And then within that framework, I felt comfortable to then to experiment and to tinker. And as we’ve talked about in our sessions, I’ve learned through trial and error what’s working well and what isn’t. But really, it comes back to that combination of listening, being receptive, and then sharing your truth, not a canned response. Like, “Okay, I’ve listened to you for a while. Now let me kind of pull the string on my back and give you my marketing pitch,” but really connecting what you sell to what they said and how you think you can help. And that’s been huge for me.

Alison: Yeah, I think that’s huge. And maybe some people are taking a deep sigh of relief right now, because you don’t need a sales script and you don’t need to say the same thing over and over again with regard to your program.

Even if you do have a framework, like for me, I definitely have a framework in the Awaken Program, but every consult that I do is a little bit different because how I position the framework is really dependent upon what that person says on the call. So catering the program’s goals to their goals or their needs and wants. And that keeps it simple, too, for myself.

Joe: Yeah, it really does. And then as I look back on it now, it’s so in alignment with the value of the service you provide. I mean, if your consult is canned and scripted and doesn’t really feel organic, that’s not the vibe the potential client’s going to get for you. And it doesn’t set the right tone for that relationship. And so, yeah, I love the way you put that.

Alison: Yeah, awesome. In this transformation, because it’s been huge of going from just a couple clients to many clients and selling packages and you’re showing up consistently in your marketing and you have a book and you’re living the dream, you’re doing the work.


Question to Joe: What do you think has been the biggest thoughts that you carry with you to keep you going and or beliefs or feelings that keep you going during the ups and downs, which is normal as an entrepreneur?

Joe: Yeah, two things are coming to mind. The first is not quitting on what truly matters to you. And yeah, the second is, and this for me is really central to my business, is that there’s nothing as powerfully healing in life as a true heart-to-heart conversation with another person.

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And the theme of my spiritual guidance business since the beginning has been connect with the present moment through the heart. And that really has been the central theme of my spiritual journey. And, you know, if you really kind of ask me brass tacks, what do I do? Like, what is my job? I see myself as a guide who helps you strengthen and deepen and enrich your connection with your heart. And then your heart is your guide through life. So I kind of guide you to yours. And everything else unfolds.

And then it’s really more about prioritizing, taking care of myself, and making the wisest choices I can. And remembering that that temptation to quit, that that urge to quit, which being real is a recurring thing, you know, still happens for me. Just remembering that it’s that part of myself that’s trying to cling to my old way, to those ways that used to work for me and used to serve me. And I kind of want to run back to them because I don’t like how difficult it feels to be uncertain, how difficult it feels to not know how things are going to go in the future.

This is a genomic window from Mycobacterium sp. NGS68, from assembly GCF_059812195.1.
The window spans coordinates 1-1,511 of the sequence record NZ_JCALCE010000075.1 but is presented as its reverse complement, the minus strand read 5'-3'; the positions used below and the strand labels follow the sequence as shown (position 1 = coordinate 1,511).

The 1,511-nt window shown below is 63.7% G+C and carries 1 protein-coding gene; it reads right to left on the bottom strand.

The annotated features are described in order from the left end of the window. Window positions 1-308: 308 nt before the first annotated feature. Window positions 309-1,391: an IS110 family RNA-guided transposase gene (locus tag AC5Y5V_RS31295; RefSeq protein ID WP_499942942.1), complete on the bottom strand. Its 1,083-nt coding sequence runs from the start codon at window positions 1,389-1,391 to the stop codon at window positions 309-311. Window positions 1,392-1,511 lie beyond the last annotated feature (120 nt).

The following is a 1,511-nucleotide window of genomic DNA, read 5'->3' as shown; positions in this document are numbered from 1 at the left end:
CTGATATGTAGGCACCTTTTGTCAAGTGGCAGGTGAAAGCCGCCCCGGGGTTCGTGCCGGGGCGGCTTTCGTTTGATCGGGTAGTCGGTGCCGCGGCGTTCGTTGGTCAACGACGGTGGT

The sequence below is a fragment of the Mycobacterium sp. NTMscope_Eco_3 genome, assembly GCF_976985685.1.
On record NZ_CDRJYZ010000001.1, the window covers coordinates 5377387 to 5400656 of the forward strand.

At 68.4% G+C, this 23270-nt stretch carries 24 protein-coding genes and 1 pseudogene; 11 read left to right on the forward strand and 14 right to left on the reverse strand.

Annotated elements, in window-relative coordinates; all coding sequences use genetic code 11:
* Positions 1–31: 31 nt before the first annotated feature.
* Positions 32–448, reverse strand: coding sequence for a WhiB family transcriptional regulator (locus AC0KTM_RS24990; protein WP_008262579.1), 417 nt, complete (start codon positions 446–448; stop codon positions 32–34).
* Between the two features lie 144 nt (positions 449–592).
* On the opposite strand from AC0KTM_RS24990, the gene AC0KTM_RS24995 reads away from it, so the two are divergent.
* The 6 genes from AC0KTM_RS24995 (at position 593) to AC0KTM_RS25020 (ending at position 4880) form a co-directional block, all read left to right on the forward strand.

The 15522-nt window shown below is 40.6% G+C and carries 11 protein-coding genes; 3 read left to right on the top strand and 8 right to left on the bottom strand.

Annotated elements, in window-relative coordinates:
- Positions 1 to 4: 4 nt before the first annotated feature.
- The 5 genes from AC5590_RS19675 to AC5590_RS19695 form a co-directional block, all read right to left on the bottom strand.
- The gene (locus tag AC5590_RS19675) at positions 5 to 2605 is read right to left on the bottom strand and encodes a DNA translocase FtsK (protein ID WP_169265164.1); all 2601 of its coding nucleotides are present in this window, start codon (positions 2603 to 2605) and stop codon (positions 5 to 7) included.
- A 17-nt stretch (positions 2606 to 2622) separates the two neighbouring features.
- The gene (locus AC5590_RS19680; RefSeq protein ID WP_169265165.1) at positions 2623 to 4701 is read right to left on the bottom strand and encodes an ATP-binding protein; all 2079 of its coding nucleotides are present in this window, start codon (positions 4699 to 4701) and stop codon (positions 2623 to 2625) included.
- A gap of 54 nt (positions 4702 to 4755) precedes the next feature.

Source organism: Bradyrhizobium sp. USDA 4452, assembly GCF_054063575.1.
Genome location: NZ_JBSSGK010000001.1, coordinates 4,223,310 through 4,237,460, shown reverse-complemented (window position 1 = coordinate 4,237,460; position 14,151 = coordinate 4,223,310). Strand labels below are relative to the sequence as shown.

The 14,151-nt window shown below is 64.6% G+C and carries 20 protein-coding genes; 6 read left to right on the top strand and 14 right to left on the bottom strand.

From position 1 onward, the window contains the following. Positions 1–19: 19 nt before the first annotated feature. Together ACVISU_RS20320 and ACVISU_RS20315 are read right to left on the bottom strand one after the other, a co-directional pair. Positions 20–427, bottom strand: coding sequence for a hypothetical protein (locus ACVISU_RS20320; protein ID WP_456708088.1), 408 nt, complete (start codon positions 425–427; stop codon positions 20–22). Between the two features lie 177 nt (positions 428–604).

And so when I remember what that really is, and then I get back to my core principle of connecting with the heart from there, it’s just about making wise choices and being a friend of myself.

Alison: Yeah, so many golden and wise nuggets in that statement!

One thing I think that I want to make sure that people caught was that the old patterns, sometimes they sneak up on us. We think we’ve transformed and grown from them. And then all of a sudden, whoops, there it is, that anxiety or that worry or racing, forcing our business to grow faster and trying to race and hustle ahead. We think that we can, if we transform, then these old patterns are eradicated.

But I’ve found this personally not to be true that sometimes they just come back because, you know, they were a pattern in our life, possibly for a long time. And I think it’s maybe unrealistic to say that we’re going to transform and then they’re going to be gone completely.

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Question To Joe: Have you found that to be true for yourself?

Joe: Completely. And, you know, what’s calling to mind for me is this deep truth that even those fears and those insecurities that streak of self-sabotage in us that is urging us to quit or to take reckless action, a truth that’s been revealed to me time and again, especially at difficult points in my awakening process, is that everything in life is a teacher and a gift.

And it certainly does not seem that way a lot of the times, if we’re being honest. But in deep reflection and sometimes in moments of real clarity, we can see it. And one of the ways that I’ve began to visualize my old ways of thinking in that self-sabotage, instead of seeing it as something that’s just trying to claw back into an old way, it’s also kind of something kind of pushing us from behind, almost like with a little whip or writing crop to push us into that future that we know we want, but we’re afraid to do.

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And sometimes it takes that quitting coming up and being like, Don’t you want to just throw it all away?” You know? Put it all into the wind to kind of get back and to be like, “God, you know, I really don’t.” And as scary as it is to step into this future, I’d rather do that than to quit on myself and to give up on what I really want.